It has been a tense week watching the Tweed Valley Osprey main nest camera, as with only one remaining chick we have been worried that the inexperienced new mum may not give the young developing bird the attention and care needed to see it through this vulnerable stage of its development. Thankfully, the advantage this little one has is that when dad brings a fish in, the meal no longer has to be shared with two other siblings and that has made mealtimes a gorging fest! I don’t think we have ever seen an osprey chick fed to the point where food is hanging out of its beak before now. Struggling to swallow the last bits because its belly was just full up!
This is good news because lots of rich protein packed, raw fish will ensure growth and as the chick matures the grey fluffy down will be gradually covered by weatherproof feathers and this will help to give some protection from the elements. The female bird did protect her youngster from a torrential downpour at the weekend which was another good sign that she is doing her job properly now. She will hopefully shield her youngster from the midday sun should we ever see it again, through the veil of grey clouds that have appeared this week.
Blue tits starve
Sadly, the little family of blue tits have all perished. The cold wet weather has persisted long enough to cause a distinct lack of caterpillars which are needed to raise a brood of blue tits. Seven hatched out and one by one they have died as they have not had enough food and even one of the pretty little adult birds has died in the nest, probably worn out from its efforts to find food.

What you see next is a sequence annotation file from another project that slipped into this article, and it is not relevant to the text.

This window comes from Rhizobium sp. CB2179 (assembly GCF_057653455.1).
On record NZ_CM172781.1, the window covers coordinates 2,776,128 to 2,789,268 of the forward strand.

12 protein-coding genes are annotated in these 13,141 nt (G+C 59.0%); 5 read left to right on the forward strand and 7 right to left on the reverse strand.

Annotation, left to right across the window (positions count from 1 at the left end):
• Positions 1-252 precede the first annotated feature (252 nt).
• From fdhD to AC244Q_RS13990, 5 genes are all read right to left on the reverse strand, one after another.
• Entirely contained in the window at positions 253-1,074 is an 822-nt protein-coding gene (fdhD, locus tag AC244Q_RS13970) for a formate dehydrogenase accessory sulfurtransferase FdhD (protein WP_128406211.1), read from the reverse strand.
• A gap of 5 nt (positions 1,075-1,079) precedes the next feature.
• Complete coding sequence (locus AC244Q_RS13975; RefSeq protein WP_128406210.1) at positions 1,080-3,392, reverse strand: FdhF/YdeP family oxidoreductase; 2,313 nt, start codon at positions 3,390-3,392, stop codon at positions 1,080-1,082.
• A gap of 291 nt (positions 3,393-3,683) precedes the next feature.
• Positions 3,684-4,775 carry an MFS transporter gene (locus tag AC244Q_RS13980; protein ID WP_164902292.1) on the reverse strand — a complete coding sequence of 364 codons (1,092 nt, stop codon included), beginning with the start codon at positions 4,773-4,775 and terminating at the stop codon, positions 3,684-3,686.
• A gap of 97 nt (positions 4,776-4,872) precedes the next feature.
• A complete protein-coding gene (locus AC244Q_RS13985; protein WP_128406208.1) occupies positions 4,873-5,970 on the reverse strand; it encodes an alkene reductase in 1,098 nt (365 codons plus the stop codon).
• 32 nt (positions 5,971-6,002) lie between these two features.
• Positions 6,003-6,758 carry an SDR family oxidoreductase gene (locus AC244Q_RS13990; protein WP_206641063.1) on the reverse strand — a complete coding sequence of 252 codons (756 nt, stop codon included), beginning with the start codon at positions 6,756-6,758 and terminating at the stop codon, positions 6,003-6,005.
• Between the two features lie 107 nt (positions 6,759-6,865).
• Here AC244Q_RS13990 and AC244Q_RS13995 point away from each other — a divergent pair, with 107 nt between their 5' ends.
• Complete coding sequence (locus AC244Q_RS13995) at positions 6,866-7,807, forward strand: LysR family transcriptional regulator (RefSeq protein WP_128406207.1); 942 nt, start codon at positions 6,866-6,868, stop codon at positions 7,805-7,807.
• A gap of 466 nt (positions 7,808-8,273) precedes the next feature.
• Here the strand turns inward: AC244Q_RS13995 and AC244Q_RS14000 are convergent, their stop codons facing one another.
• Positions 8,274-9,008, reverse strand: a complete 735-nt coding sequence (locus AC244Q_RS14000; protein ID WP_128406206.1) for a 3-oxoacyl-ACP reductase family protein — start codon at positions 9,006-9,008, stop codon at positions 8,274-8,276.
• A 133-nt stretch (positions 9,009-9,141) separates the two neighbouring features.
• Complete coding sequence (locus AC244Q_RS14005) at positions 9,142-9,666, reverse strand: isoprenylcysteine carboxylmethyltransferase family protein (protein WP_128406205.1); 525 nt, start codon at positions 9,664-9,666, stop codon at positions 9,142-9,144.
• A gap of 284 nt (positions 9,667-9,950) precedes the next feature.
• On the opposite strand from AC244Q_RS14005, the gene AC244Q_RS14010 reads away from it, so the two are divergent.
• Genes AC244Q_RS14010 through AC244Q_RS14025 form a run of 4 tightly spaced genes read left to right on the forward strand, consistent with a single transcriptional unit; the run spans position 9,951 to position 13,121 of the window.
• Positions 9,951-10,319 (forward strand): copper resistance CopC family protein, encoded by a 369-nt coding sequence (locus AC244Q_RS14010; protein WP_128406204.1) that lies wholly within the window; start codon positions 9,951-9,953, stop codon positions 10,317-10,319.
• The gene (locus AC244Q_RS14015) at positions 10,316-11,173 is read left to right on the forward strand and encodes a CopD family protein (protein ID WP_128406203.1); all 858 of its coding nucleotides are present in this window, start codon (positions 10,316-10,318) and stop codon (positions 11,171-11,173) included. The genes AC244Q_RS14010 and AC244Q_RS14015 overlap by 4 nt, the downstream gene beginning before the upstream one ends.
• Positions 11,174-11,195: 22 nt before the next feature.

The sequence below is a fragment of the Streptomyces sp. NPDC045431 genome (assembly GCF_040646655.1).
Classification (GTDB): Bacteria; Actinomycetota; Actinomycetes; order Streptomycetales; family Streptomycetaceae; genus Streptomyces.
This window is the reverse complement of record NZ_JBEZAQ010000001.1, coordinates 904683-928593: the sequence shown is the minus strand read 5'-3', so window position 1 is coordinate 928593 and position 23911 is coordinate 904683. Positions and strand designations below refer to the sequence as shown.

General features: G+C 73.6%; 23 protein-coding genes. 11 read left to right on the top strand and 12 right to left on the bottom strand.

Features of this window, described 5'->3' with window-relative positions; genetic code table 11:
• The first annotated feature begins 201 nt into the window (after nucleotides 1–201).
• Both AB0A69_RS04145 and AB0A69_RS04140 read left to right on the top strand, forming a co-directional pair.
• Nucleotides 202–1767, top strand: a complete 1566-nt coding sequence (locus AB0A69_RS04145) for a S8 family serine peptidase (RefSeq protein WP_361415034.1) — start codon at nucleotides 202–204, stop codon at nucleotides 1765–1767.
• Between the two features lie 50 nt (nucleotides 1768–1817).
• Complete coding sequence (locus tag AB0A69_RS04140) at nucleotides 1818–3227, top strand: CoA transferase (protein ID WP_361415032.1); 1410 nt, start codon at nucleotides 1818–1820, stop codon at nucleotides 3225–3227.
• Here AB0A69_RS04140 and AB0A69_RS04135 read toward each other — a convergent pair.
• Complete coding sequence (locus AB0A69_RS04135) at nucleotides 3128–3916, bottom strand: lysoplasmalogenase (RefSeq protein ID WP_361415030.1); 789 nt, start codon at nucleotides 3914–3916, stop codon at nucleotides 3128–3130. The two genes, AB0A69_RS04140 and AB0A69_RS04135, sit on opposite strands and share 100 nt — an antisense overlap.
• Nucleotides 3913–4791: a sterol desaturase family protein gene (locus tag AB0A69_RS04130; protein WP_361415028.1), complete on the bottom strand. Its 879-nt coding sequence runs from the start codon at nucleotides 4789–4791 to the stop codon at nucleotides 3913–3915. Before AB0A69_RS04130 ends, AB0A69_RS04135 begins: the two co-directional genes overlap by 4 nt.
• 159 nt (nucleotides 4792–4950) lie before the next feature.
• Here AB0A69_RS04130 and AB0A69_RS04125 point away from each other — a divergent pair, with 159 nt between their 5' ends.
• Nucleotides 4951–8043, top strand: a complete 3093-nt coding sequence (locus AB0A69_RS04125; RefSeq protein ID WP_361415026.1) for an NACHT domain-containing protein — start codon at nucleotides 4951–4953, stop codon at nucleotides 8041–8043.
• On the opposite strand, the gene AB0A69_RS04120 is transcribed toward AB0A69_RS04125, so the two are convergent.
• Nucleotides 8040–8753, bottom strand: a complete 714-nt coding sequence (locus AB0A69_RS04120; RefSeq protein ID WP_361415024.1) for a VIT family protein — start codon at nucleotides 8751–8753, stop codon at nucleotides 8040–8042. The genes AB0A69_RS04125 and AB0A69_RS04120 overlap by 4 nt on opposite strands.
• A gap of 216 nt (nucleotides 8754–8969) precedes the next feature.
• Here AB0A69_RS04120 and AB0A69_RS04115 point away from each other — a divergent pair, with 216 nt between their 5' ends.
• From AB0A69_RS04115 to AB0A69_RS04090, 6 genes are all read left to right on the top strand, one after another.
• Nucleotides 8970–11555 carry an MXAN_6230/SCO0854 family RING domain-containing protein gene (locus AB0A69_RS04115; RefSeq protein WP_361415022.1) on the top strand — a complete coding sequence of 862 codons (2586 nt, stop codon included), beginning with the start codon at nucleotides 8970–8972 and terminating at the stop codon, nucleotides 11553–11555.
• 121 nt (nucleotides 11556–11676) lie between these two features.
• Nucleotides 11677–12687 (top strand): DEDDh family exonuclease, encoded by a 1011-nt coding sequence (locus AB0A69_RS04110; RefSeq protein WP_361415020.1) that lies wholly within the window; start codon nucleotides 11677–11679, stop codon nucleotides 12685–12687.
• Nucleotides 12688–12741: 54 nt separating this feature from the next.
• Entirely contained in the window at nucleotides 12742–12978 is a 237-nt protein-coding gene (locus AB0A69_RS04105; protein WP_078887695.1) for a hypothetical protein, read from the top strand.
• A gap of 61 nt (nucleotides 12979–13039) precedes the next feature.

The empty heron nest at Kailzie has been receiving visits from one of the adult herons and the bird has been doing some nest tidying. They will hold the territory until it is time to breed again but they will not attempt a second brood this year. They nest colonially in a heronry and this is a small one which consists of only five nest sites on this site.
Volunteers, buzzards and goshawks
On Tuesday 17th June, some of the volunteers were treated to a visit to watch the buzzard chicks being ringed and some impressive goshawk chicks, deep in the Tweed Valley Forest.
Licensed bird ringers from Forestry Commission Scotland, Tony Lightley and Eve Schulte carried out the task and were able to show the enthusiastic volunteers from the Tweed Valley Osprey Project these truly wonderful birds. It was an emotional experience to engage with these wild creatures of the forest and a real privilege.
The buzzard chicks were really vocal and super raptors to observe at close quarters but they were totally overshadowed by the far superior and impressive goshawk. These chicks were large, feisty and very vocal with reflexes in their talons of lightning speed. Their sturdy thick legs made the buzzard legs seem like matchsticks by comparison.
The familiar buzzard is seen regularly throughout the Borders and feeds on carrion, earthworms, rabbits, mice, voles and birds while the goshawk which looks almost identical to a sparrowhawk but is as big as a buzzard, is a secretive, stealthy hunter which glides silently through the forest and can wheel and flip vertically in fast flight, to negotiate branches when giving chase to prey such as a woodpigeon.